The Palace of the Inquisition stands on the corner of Republica de Brasil and Republica de Venezuela streets in Mexico City, Mexico. While neither side of the building faces the Santo Domingo Plaza, the entrance does, as it is placed at the corner, which is canted to allow it to face in that direction. Its long association with the Inquisition, which ended during the Mexican War of Independence, made it difficult to convert to other purposes.[1] However, it eventually became the School of Medicine for the reconstructed National University (now the National Autonomous University of Mexico (UNAM)). When UNAM moved to the Ciudad Universitaria in the 1950s, it retained ownership of this building, eventually converting the structure in what is today the Museum of Mexican Medicine.



                          From nearly the beginning of the colonial period until the Mexican War of Independence, this spot has been the headquarters of the Inquisition in the colony of New Spain. While the Tribunal of the Holy Inquisition was not fully established here until 1571, the first cleric with inquisitorial duties was Martin de Valencia, who came to the colony in 1524. The Dominicans, in whom the papacy had invested Inquisition duties, arrived in 1526 and proceeded to build a monastery in the area occupied by both the current Palace and the Church of Santo Domingo. The first official Inquisitor for the colony, Pedro Moya de Contreras, worked in the section of the monastery where the later, 18th century Palace would be built.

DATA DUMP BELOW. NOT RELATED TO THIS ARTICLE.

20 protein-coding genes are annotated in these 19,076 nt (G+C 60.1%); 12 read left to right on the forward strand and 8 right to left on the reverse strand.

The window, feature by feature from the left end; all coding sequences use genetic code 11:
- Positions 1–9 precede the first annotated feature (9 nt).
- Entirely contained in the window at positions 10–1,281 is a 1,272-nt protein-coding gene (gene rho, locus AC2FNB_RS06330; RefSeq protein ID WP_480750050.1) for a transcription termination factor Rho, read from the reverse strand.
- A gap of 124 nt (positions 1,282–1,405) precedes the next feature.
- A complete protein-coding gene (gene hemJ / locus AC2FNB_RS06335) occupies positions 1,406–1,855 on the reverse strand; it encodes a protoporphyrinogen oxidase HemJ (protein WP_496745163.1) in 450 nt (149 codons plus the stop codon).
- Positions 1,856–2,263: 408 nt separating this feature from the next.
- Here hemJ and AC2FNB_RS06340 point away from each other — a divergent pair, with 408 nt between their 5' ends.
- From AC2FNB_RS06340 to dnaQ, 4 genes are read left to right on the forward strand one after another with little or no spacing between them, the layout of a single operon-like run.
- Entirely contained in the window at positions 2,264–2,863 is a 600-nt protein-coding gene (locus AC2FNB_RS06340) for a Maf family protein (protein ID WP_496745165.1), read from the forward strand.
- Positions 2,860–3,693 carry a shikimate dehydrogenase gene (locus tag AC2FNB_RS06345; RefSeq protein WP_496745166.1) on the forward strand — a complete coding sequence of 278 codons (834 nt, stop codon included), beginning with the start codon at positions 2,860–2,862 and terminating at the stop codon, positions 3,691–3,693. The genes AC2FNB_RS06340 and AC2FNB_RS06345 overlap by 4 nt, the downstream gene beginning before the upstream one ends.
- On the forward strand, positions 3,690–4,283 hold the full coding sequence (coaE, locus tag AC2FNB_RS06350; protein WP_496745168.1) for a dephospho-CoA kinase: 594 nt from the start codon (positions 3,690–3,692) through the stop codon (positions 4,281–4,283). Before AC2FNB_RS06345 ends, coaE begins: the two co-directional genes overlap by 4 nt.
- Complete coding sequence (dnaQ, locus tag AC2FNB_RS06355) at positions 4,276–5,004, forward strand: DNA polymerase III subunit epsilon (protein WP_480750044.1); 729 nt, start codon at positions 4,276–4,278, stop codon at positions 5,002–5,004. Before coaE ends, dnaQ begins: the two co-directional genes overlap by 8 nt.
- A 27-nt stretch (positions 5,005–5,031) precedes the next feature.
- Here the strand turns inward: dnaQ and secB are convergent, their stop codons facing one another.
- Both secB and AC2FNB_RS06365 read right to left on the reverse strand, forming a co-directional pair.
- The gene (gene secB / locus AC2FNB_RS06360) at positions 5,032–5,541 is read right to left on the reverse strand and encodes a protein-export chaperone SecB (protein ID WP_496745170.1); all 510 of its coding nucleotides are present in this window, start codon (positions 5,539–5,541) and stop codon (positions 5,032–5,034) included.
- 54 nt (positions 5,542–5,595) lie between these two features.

The Inquisition was officially established here due to a 1566 conspiracy led by Martin Cortes, son of Hernán Cortés, threatened to make the new colony independent of Spain. The plot was denounced by Baltazar de Aguilar Cervantes and Inquisition trials of various Creoles began. The accused were subject to torture and harsh sentences, especially when before a magistrate by the name of Muñoz. The first victims of this series of trials were the brothers Alonso and Gil Gonzalez de Alvila Alvarado. Despite having the sympathy of the local citizens and of the chroniclers, both brothers were convicted. Their punishment was to be decapitated, and their house, located on part of the site of the Templo Mayor, was razed to the ground, and the site sown with salt.



                          The Inquisition here heard a number of other famous cases during its time, including the prosecution of the Carbajal family for reversion to Judaism, and the case of Martin Villavicencio, alias Martin Garatuza, which would inspire one of the best-known 19th century Mexican novels, Vicente Riva Palacio's Martín Gartuza. Servando Teresa de Mier spent time in the jail here, and this court sentenced Miguel Hidalgo to defrocking and excommunication before his 1811 execution. Soon after, in 1820, the Inquisition was officially disbanded in Mexico.